Even on the ‘manifestly without reasonable foundation’ test for justification of discrimination, the council failed.

“Given that the discriminatory effect of the HB size criteria on disabled persons is only justified by the availability of DHPs to “plug the gap”, and given that paragraph 2.7 the Good Practice Guide refers to additional funding having been allocated for this purposes, it is difficult to see any reasonable justification for the Council’s approach, nor that it is a means of achieving a legitimate aim, let alone a proportionate one. Having analysed the effect of Burnip and MA, Stuart-Smith J in Rutherford took the view that a decision to withhold DHPs in that case “would appear to be unjustifiable” and, more generally, that councils were acting “wrongly” by including DLA(c) in household income: I fully agree with that conclusion.”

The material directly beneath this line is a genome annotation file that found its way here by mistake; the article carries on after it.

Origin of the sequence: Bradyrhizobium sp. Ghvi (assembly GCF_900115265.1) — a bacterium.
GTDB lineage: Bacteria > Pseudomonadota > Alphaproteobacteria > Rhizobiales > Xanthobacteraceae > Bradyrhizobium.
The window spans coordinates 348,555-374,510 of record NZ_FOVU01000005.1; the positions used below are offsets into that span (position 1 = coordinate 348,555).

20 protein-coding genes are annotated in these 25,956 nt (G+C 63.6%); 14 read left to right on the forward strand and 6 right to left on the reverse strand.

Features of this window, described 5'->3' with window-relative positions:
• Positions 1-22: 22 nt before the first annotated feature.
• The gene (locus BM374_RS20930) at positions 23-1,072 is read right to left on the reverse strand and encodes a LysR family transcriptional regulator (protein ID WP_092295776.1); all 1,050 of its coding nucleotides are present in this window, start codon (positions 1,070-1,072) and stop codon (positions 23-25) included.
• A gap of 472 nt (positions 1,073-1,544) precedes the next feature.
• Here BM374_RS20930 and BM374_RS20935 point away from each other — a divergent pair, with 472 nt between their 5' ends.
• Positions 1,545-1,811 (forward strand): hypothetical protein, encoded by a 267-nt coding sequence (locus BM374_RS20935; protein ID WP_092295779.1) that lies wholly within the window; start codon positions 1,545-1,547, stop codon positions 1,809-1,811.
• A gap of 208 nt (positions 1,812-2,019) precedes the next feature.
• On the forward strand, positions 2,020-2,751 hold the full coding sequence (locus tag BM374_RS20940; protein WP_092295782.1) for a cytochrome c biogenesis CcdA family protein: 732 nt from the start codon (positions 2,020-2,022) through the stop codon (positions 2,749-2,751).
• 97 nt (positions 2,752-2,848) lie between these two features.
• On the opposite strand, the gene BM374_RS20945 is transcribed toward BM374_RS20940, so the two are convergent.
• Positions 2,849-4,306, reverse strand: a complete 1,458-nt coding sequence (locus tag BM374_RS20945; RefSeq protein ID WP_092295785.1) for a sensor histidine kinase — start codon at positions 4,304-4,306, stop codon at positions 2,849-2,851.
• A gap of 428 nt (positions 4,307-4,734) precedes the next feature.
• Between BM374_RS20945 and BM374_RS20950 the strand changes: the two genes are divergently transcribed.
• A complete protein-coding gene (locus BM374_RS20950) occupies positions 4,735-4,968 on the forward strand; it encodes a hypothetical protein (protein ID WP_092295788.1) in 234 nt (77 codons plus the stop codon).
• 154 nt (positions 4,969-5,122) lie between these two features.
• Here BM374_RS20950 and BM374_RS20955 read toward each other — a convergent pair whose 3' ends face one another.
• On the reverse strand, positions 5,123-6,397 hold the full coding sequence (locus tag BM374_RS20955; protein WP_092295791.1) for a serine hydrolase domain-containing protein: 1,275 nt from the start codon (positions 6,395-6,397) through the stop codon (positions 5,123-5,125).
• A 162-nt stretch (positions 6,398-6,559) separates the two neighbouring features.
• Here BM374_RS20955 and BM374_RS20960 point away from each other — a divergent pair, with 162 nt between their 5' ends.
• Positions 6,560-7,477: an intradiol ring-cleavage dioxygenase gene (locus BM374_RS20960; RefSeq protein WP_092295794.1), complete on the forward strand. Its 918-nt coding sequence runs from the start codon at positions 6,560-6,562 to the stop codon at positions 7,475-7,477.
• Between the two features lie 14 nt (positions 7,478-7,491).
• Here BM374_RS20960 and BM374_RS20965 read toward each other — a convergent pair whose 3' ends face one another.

Discrimination under Article 14 and/or under Equality Act 2010 found. Decision unlawful under ground 2.

Ground 3 – Public Sector Equality Duty/Failure to make reasonable adjustments.

Sandwell argued that it had carried out an equality impact assessment in 2009. “The brief assessment stated that there was no evidence of adverse impact on the grounds of disability, but recommended sample checks on decisions to award and refuse the benefit.” Sandwell claimed to have carried out monthly sample checks. The High Court, though, found: